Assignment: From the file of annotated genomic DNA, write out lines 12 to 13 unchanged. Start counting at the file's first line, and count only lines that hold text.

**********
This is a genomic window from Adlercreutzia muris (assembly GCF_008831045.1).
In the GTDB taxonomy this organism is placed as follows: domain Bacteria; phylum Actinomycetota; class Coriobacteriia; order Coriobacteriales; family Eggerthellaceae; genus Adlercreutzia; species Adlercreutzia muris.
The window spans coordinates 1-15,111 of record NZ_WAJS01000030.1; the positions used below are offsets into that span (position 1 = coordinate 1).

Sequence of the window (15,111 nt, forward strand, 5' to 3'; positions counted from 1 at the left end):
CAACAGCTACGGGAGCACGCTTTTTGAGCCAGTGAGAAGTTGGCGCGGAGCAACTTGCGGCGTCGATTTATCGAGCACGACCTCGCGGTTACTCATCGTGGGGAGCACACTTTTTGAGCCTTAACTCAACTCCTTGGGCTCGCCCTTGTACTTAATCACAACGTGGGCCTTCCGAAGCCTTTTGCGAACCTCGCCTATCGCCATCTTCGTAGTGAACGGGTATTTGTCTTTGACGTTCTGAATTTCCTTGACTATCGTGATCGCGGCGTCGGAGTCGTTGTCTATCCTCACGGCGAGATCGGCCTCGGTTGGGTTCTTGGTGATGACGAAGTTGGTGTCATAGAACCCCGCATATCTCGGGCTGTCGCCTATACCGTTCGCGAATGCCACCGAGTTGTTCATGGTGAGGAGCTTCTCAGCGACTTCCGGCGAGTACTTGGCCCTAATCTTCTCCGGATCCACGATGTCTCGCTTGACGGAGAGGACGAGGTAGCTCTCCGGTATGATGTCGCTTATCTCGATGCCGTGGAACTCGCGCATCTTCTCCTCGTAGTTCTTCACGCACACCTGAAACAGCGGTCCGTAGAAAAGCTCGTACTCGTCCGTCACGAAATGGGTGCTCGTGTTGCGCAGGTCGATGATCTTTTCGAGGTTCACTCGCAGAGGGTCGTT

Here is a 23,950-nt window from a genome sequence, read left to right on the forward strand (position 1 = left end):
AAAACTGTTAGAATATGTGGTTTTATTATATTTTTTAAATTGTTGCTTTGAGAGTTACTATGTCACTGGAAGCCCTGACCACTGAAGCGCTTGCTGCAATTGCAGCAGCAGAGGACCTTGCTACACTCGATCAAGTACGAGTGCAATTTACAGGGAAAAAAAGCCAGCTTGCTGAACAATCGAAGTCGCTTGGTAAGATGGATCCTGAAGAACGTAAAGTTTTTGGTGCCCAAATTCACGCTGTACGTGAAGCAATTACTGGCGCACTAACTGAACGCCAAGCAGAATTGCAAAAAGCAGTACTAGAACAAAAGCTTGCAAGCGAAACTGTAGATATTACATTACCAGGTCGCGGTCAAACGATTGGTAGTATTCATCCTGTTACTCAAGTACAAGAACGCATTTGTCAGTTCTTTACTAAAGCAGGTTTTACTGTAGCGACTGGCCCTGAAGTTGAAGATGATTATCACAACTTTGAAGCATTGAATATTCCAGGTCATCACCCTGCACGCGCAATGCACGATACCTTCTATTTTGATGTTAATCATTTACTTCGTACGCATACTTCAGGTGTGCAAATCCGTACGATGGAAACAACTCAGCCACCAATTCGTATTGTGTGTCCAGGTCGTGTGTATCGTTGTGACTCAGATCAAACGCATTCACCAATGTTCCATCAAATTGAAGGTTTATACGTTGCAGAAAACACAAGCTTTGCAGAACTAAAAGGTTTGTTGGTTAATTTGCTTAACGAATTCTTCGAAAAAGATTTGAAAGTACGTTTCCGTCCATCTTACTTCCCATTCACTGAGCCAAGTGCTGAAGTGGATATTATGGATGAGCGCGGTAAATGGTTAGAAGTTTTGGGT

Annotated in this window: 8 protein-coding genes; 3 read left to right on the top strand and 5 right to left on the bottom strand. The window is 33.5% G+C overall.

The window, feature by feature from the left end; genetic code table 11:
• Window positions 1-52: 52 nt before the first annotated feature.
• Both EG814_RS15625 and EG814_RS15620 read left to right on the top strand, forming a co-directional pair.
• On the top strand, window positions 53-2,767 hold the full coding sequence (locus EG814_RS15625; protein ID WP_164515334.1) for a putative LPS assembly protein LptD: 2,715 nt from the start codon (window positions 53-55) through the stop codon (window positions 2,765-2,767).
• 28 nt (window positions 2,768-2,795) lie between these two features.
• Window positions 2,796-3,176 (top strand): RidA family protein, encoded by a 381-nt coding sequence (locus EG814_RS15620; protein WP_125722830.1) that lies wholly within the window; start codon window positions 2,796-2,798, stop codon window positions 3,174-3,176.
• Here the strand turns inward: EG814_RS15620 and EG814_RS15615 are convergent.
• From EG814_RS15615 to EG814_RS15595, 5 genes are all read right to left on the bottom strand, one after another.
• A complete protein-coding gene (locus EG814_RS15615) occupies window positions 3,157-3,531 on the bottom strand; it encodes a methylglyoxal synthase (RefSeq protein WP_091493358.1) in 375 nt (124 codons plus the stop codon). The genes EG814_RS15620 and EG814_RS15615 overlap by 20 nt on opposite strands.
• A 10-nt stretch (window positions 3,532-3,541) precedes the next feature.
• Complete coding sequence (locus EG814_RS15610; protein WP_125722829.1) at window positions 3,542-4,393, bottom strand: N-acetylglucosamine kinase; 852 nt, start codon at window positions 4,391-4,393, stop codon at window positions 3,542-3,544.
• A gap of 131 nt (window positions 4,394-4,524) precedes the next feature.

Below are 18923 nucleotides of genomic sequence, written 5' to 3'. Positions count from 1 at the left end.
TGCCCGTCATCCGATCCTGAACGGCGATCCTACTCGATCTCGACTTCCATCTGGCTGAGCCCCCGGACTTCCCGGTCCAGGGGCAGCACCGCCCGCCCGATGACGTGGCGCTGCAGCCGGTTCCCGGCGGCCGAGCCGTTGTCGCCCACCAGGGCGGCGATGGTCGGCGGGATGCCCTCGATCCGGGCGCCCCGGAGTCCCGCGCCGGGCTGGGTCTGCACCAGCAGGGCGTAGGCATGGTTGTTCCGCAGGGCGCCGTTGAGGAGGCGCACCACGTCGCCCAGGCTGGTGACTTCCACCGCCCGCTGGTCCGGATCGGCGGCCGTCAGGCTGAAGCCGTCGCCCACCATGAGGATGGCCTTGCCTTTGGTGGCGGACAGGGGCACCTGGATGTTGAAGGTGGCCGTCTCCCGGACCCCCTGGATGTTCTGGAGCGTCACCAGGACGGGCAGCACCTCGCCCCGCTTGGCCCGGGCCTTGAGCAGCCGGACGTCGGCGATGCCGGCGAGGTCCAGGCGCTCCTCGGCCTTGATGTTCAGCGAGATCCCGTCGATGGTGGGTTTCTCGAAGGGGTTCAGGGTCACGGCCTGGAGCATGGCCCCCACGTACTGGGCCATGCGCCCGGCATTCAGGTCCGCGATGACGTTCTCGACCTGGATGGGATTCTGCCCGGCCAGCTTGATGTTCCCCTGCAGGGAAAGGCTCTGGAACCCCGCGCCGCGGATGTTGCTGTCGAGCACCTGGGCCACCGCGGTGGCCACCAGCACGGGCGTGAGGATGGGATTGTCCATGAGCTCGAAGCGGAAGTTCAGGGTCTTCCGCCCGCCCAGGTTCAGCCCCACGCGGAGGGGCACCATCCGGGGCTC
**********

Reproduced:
• On the top strand, window positions 53-2,767 hold the full coding sequence (locus EG814_RS15625; protein ID WP_164515334.1) for a putative LPS assembly protein LptD: 2,715 nt from the start codon (window positions 53-55) through the stop codon (window positions 2,765-2,767).
• 28 nt (window positions 2,768-2,795) lie between these two features.